Prenatal Exposures of Male Rats to the Environmental Chemicals Bisphenol A and Di(2-Ethylhexyl) Phthalate Impact the Sexual Differentiation Process

    loading  Checking for direct PDF access through Ovid


The increasing incidence of reproductive anomalies, described as testicular dysgenesis syndrome, is thought to be related to the exposure of the population to chemicals in the environment. Bisphenol A (BPA) and di(2-ethylhexyl)phthalate (DEHP), which have hormonal and antihormonal activity, have attracted public attention due to their presence in consumer products. The present study investigated the effects of BPA and DEHP on reproductive development. Timed-pregnant female rats were exposed to BPA and DEHP by gavage from gestational days 12 to 21. Results showed that prenatal exposures to test chemicals exerted variable effects on steroidogenic factor 1 and GATA binding protein 4 protein expression and increased (P < .05) sex-determining region Y-box 9 and antimüllerian hormone protein in the infantile rat testis compared with levels in the control unexposed animals. Pituitary LHβ and FSHβ subunit protein expression was increased (P < .05) in BPA- and DEHP-exposed prepubertal male rats but were decreased (P < .05) in adult animals relative to control. Exposure to both BPA and DEHP in utero inhibited (P < .05) global DNA hydroxymethylation in the adult testis in association with altered DNA methyltransferase protein expression. Together the present data suggest that altered developmental programming in the testes associated with chemical exposures are related to the disruption of sexual differentiation events and DNA methylation patterns. The chemical-induced effects impact the development of steroidogenic capacity in the adult testis.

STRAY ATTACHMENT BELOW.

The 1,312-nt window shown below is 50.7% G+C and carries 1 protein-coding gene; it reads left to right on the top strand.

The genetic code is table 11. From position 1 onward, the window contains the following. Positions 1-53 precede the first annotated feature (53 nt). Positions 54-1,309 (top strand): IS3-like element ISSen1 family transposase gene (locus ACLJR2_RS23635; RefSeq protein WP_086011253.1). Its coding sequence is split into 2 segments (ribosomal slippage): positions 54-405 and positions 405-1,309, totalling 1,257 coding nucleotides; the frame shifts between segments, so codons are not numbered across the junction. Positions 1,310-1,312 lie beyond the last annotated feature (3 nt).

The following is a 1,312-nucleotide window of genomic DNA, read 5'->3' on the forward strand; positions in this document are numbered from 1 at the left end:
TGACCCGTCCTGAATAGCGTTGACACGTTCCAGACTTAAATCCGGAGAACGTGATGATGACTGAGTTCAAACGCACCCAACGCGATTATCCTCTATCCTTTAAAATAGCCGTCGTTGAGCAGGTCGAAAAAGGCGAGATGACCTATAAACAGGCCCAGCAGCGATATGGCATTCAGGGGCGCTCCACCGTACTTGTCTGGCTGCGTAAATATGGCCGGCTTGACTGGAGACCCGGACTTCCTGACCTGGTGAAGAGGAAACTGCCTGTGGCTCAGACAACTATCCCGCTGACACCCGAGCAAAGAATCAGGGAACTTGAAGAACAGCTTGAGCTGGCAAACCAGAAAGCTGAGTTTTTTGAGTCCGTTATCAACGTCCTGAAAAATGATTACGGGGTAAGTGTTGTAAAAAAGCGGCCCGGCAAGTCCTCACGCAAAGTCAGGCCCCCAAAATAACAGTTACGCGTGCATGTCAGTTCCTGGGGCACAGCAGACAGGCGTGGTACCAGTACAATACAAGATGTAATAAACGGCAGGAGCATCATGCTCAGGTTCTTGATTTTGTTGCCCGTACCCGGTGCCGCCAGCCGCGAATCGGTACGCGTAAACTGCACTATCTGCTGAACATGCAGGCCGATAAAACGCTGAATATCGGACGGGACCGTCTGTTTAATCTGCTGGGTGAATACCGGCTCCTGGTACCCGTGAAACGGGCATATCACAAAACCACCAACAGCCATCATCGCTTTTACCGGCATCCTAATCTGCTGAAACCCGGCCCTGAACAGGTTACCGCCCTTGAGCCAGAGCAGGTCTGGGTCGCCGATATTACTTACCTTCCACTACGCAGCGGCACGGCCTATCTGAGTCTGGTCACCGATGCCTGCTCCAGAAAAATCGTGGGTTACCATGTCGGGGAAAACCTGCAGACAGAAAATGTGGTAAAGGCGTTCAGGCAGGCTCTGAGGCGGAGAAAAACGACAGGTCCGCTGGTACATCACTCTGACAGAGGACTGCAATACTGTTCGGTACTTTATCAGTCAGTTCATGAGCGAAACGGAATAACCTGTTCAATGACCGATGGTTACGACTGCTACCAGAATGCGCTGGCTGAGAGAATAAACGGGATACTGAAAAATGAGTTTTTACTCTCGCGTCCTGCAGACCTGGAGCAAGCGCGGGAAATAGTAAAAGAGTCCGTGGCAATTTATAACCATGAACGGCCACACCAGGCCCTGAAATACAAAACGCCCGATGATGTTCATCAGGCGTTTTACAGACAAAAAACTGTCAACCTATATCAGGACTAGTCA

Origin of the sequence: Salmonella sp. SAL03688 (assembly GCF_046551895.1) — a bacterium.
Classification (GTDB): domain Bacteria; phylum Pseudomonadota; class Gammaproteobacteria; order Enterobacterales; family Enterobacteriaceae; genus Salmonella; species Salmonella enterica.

Related Topics

    loading  Loading Related Articles